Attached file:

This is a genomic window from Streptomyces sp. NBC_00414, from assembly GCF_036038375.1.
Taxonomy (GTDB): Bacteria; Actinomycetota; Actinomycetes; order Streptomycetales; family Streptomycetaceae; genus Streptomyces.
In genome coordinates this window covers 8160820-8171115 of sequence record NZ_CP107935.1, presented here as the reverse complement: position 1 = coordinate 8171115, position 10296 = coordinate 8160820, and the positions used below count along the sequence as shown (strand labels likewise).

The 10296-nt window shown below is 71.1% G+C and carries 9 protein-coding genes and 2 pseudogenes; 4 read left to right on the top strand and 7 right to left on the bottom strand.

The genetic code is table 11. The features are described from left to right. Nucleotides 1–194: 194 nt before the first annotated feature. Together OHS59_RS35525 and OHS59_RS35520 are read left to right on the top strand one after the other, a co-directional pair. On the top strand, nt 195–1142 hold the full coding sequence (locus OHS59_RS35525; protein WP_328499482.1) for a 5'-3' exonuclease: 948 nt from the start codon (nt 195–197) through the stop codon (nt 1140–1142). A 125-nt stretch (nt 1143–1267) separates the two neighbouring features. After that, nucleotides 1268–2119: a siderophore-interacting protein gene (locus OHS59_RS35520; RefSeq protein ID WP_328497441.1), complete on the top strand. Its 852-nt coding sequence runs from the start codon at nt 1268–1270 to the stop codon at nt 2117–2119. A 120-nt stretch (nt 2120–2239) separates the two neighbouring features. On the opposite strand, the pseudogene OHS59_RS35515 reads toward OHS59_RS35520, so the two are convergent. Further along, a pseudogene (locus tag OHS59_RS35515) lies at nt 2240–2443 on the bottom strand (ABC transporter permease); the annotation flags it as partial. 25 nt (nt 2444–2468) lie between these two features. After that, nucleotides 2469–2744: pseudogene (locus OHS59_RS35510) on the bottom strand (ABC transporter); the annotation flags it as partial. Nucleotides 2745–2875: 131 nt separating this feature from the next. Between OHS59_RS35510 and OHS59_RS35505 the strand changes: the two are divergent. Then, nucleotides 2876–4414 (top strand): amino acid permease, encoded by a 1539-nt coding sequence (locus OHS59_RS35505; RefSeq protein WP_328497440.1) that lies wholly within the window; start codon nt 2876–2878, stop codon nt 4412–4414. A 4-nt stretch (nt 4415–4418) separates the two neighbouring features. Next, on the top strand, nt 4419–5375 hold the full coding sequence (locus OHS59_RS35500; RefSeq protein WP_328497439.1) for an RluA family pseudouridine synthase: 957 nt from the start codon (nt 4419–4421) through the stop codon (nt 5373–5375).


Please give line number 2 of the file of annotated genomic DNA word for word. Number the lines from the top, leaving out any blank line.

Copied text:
Taxonomy (GTDB): Bacteria; Actinomycetota; Actinomycetes; order Streptomycetales; family Streptomycetaceae; genus Streptomyces.